Andrew Sprung at Xpostfactoid asks a common question about Cost Sharing Reduction (CSR) subsidies.
the primary agenda for Democrats is obvious: appropriate funding for Cost Sharing Reduction payments and for some kind of reinsurance program to replace the program that expired in 2017….
To have any real hope of getting these measures passed in a Republican Congress, however, Democrats are going to have to face up to the question: What pound of flesh will they let Republicans extract as payment for these essential, common-sense fixes?
He envisions a negotiating environment where Democrats must concede significant waiver flexibility in return for Cost Sharing Reduction subsidies. This model of leverage is wrong.
Democrats have no reason to trade CSR funding for policies that they don’t prefer. Inaction gives them an incredible policy victory. Conservatives are the ones who need to make concessions to fully fund CSR.
The Congressional Budget Office projects that most states will allow insurers over the long run to load the cost of their obligated but not reimbursed CSR obligations to only their Silver plans. This will have an incredible change in the dynamics of the market.
Total federal subsidies for health insurance in the nongroup market—in particular, the sum of the premium tax credits and the CSR payments—would increase for two reasons: The average amount of subsidy per person would be greater, and more people would receive subsidies in most years….
By CBO and JCT’s estimates, the number of people receiving subsidies for nongroup health insurance would increase under the policy in most years. In particular, because tax credits would increase and gross premiums for plans other than silver plans in the marketplaces would not change substantially, many people with income between 200 percent and 400 percent of the FPL would, compared with outcomes under the baseline, be able to pay lower net premiums for insurance that pays for the same share (or an even greater share) of covered benefits….reducing the number of uninsured people, on net, in most years.
Insurers are increasingly explicit that they are loading the full cost of the uncertainty onto only the Silver plans. This is in states as ranging in size from Idaho to California. Bronze, Gold and Platinum plans will be priced on the basis of changes in medical costs, changes in enrollment and other normal insurance industry factors. Silver plans will be priced on those basis and then there will be a significant second price increase on top of the baseline increase.
The Center for Medicare and Medicaid Services (CMS) issued a guidance letter on August 10th to states contemplating loading CSR costs onto Silver plans only. This letter states that for risk adjustment purposes, Silver load only plans will be treated as if they are Platinum plans.
For the risk adjustment transfer formula, we intend to propose considering the 87 percent and 94 percent silver plan variants (as well as the limited cost-sharing and zero cost-sharing variants) to have plan metal level actuarial values of 0.9 in order to account for the higher relative actuarial risk associated with these plans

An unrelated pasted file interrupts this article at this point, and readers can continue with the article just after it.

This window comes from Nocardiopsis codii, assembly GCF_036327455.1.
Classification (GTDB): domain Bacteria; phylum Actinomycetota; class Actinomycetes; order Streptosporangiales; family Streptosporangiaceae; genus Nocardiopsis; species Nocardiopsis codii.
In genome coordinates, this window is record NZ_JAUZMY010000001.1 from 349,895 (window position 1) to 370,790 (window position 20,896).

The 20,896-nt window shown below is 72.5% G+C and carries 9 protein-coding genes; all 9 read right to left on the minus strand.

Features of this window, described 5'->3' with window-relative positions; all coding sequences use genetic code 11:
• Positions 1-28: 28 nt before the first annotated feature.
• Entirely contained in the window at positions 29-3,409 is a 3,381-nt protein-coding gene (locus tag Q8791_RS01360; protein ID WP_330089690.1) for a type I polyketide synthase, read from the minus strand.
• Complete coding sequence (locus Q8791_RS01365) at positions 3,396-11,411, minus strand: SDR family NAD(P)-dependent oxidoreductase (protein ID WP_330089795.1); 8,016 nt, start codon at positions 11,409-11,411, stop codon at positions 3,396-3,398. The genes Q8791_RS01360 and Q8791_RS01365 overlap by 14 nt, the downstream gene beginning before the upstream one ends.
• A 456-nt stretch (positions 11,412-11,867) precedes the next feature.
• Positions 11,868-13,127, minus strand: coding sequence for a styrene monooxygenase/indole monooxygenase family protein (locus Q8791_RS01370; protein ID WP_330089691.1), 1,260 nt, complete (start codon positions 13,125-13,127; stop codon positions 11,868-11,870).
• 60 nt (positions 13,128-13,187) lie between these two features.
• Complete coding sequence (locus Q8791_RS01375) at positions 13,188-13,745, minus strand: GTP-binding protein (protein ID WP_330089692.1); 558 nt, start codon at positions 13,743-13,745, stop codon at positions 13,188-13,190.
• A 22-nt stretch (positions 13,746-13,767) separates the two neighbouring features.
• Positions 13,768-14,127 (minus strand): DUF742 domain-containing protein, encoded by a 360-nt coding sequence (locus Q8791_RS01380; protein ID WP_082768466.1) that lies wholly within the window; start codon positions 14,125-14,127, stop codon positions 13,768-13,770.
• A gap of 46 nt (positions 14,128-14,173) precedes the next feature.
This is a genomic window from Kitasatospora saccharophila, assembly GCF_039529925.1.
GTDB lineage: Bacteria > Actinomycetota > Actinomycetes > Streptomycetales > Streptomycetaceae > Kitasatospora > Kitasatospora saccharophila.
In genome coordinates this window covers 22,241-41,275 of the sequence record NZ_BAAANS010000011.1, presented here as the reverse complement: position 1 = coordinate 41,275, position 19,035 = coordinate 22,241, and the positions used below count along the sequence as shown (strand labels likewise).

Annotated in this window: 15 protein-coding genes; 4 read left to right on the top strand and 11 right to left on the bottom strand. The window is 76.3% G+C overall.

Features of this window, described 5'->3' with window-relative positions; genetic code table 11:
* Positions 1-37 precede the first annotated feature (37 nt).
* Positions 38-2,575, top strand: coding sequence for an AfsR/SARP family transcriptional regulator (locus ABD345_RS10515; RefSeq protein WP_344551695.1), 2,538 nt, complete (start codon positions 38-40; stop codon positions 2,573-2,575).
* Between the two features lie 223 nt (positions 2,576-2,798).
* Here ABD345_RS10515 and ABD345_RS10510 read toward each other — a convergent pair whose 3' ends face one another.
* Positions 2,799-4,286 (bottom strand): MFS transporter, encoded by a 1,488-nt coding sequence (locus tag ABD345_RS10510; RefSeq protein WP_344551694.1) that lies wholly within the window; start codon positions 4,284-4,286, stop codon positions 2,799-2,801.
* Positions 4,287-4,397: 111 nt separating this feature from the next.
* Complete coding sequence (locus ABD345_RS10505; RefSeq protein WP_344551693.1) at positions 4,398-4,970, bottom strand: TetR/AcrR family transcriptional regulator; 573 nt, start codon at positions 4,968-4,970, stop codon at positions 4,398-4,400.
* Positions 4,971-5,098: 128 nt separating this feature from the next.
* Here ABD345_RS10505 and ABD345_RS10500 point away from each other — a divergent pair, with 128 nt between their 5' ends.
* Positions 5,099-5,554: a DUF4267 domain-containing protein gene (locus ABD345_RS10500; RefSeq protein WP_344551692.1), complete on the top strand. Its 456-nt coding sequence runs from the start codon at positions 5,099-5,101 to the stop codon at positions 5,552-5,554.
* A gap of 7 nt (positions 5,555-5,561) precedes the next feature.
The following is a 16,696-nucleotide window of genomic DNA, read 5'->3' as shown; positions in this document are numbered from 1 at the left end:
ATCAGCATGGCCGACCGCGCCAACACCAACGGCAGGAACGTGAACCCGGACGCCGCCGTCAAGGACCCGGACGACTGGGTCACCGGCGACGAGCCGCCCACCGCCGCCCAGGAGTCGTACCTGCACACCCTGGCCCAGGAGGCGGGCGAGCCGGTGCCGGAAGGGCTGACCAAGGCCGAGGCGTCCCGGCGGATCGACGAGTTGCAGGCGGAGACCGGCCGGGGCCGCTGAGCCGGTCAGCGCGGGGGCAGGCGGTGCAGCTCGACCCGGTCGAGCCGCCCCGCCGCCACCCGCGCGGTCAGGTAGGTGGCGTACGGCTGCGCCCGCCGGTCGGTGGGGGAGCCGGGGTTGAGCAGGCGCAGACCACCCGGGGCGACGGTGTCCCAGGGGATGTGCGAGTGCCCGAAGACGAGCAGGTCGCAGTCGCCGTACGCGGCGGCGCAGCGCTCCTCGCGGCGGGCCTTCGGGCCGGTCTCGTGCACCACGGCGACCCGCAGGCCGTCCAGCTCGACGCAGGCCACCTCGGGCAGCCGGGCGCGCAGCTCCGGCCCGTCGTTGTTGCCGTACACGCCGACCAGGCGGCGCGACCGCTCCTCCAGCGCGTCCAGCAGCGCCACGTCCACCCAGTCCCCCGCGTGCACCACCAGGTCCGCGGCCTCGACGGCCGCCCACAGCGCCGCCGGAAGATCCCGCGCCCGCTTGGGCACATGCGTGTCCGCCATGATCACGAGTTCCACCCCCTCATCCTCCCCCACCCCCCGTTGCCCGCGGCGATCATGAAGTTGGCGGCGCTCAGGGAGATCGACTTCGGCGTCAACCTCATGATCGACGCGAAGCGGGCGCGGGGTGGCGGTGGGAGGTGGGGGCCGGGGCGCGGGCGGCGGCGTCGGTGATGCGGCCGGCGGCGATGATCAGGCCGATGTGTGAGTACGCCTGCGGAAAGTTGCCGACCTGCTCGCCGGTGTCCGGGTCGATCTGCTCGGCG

From a mechanical point of view, this is good guidance and a reasonable solution to the problem of running risk adjustment where Silver plans cost more than Gold plans. It is an incredible admission of a massive policy change regarding the sufficiency of the subsidy.
Subsidies in the ACA are calculated by taking the difference from the second lowest premium Silver plan and an individual’s expected contribution. The individual expected contribution is a function of their income. Any premium that is not covered by the expected individual contribution for the benchmark Silver is covered by the federal premium subsidy.
The ACA designated Silver plans as having 70% actuarial value (AV) with allowed minimal variation. In 2018, this means Silver plans will range from 66% AV to 72% AV. In most competitive markets, the benchmark Silver plan will be close to 66% AV. However in states that load the cost of CSR onto only Silver plans , the Silver plans will have an AV of 90% and this is what the subsidies will be calculated from.
The ACA exchanges have had difficulty in signing people up who make more than 200% FPL because the cost of the post-subsidy premiums rise too quickly in comparison to perceived value. Silver, if it is priced at 90% AV, will lead to incredibly lower prices for individuals making between 200% and 400% FPL. Most people making just under 400% FPL will be able to buy Bronze plans for no out of pocket premius. Gold plans with $1,500 deductibles will be significantly more affordable in this scenario than Silver plans with $3,000 deductibles are today to individuals and families earning more than 200% FPL.
Liberals will have achieved an incredible policy victory in the states that force insurers to load the cost of CSR onto only Silver plans. In these states, the benchmark plans will be sufficient to buy 90% actuarial value coverage. That is better than Medicare. That is an incredible improvement over the ACA as plans will become more affordable to many more people as premiums and deductibles will decrease and the risk pool will get healthier as the value proposition gets better.
Since it is an incredible policy victory that will be cemented into place by inaction, giving it up for short term funding of a secondary set of subsidies would be counterproductive.